Las Vegas Sun

October 21, 2018

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Ray Brewer: From the Pressbox

End of an era: For one last game, the 51s will call Cashman Field their home

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Steve Marcus

Baseball fans watch the Las Vegas 51s take on the Reno Aces at Cashman Field Thursday, June 21, 2018. The 51s beat the Aces 5-3.

Lindsay Gulin thought he had made the perfect pitch to record an out.

But at Cashman Field, a place considered so unfriendly to minor league pitchers that organizations frequently kept their prized pitching prospects away from Triple-A Las Vegas, it is a different story. The Pacific Coast League and Cashman Field often resembled beer-league softball games with many hard hit balls and double-digit runs scored each game.

Gulin thought he had induced a ground ball out. But once the ball hit the dirt near home plate, it gained velocity and skirted out of the infield. That sure-thing inning-ending grounder turned into a hard-hit double.

51s to close out play at Cashman

Where: Cashman Field, 850 Las Vegas Blvd. North

When: 12:05 p.m. today

Opponent: Sacramento River Cats, Triple-A affiliate of the San Francisco Giants

Tickets: General admission $13

Information: milb.com/las-vegas

“I remember giving up a lot of hits there,” said Gulin, who pitched for the 51s in the early 2000s when they were affiliated with the Los Angeles Dodgers. “You make this great pitch and they hit it straight down. It was like concrete near home plate. No matter how much you water it, it was hard as a rock.”

Yet, Gulin had one of the shining moments for a pitcher at Cashman on June 13, 2003, when he did the unthinkable: He pitched a no-hitter.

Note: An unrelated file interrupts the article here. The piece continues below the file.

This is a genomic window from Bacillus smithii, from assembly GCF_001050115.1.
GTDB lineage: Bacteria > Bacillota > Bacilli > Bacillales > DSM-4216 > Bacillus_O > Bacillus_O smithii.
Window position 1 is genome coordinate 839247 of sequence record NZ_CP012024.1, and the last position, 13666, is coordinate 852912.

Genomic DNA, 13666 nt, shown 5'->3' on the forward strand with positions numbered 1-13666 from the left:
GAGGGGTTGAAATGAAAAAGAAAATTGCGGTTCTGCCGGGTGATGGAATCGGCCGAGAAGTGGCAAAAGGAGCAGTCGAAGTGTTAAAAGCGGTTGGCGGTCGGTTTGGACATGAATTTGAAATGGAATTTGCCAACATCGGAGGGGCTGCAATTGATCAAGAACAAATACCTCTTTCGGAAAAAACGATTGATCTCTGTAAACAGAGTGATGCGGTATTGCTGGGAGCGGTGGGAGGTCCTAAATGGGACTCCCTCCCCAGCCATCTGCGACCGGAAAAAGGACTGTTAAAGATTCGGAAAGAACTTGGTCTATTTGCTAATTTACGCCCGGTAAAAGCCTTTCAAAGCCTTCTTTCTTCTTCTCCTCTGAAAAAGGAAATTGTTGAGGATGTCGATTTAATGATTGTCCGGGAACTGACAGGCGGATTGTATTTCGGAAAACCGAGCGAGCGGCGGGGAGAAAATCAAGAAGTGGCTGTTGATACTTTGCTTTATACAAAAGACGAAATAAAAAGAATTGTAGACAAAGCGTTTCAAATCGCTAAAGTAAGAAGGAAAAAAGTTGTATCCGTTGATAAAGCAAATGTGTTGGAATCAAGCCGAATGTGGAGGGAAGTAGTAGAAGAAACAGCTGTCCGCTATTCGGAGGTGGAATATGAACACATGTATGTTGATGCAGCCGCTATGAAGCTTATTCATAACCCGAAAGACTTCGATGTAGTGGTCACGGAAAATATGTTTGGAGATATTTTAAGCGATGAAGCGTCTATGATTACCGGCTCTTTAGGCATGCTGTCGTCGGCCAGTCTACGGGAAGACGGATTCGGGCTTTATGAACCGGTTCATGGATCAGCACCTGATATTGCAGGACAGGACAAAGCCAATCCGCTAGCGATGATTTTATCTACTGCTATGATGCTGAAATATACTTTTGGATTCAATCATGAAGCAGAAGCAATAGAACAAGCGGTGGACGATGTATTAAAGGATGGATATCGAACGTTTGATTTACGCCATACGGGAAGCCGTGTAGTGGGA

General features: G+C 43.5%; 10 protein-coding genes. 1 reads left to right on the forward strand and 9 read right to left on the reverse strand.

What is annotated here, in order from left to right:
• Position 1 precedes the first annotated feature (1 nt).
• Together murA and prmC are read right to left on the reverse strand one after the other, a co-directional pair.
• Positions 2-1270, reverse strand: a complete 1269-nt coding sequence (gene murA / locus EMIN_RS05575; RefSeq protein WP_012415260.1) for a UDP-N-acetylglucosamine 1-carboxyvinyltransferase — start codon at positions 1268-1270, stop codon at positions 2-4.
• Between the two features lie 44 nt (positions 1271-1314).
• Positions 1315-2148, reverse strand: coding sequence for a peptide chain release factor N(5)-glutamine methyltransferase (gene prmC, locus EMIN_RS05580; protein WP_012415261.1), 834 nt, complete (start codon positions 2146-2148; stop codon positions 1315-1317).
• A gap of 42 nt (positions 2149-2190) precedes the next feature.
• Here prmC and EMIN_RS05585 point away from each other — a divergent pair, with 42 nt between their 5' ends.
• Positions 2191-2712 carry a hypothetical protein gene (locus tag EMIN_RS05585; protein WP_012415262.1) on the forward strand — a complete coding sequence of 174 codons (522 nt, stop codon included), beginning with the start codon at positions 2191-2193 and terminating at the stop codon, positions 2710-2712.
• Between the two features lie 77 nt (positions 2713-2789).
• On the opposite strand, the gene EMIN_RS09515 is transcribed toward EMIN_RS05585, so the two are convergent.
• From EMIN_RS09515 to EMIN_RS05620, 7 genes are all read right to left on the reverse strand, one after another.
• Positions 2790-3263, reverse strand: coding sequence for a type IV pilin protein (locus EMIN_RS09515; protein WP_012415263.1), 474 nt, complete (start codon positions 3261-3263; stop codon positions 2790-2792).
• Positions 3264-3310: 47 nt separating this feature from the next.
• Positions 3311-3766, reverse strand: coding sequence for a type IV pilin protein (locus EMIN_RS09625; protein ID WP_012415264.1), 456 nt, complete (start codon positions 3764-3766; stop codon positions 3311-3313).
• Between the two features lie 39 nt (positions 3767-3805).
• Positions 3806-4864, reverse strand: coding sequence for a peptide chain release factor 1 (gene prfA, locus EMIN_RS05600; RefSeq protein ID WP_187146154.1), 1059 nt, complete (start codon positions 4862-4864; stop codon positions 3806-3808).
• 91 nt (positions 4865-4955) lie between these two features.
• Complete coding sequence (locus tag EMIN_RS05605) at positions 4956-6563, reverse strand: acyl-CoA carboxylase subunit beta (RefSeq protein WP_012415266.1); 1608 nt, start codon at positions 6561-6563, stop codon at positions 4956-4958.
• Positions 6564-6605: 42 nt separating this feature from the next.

Cashman closes today for baseball after 36 seasons. When the 51s host Sacramento at 12:05 p.m., it will give us one last ballgame in downtown and surely will spark moments of nostalgia, especially for us locals who can recall moments as kids watching the old Las Vegas Stars.

The 51s, or whatever they will be called in their rebrand, will play next season at a new stadium in Summerlin. The Las Vegas Lights will turn Cashman into a soccer venue.

Gulin, a left-handed finesse pitcher, had the tendency to shake off the signs his catcher put down because he said he “was used to his way and committed to the pitch he wanted to throw.” But on the way to the no-hitter, he and catcher Koyie Hill were on the same page — well, until there was one out in the ninth inning.

“I finally shake him off and the pitch is absolutely drilled — but right at (first baseman) Larry Barnes,” Gulin said.

Barnes caught the liner and easily doubled off the base runner to end the game, a 7-0 victory against Tacoma. Gulin struck out seven batters, walked four and was on the receiving end of some fortune with the game-ending double play.

“I get goosebumps just thinking about it all these years later,” he said.

That’s how many of us feel about Cashman Field.

We remember as kids watching Kevin McReynolds and Sandy Alomar Jr. or chasing after fouls balls that landed in the empty metal bleachers.

As adults, it didn’t get any better than Dollar Beer Night, especially after the sun went down and the weather was seemingly perfect.

We will surely find our way to Summerlin next season to continue making memories with Las Vegas’ first professional sports franchise.

The new $150 million Las Vegas Ballpark will be an upgrade from Cashman, especially with fan and player amenities. (Gulin said the home dugout at Cashman resembled a “bomb shelter.”)

But the beer will taste the same; the baseball will feel similar. That’s the beauty of baseball: You never know when something special will happen, but it usually occurs when you least expect it. For Gulin, that was a Friday night in 2003. In 1992, Tim Worrell, who went on to star as a reliever in 14 seasons in the majors, also pitched a no-hitter for Las Vegas at Cashman.

“I had the time of my life in Las Vegas,” Gulin said. “It was like the big leagues to me.”

For us kids growing up in Las Vegas, Cashman Field felt the same way through each of its 35 years.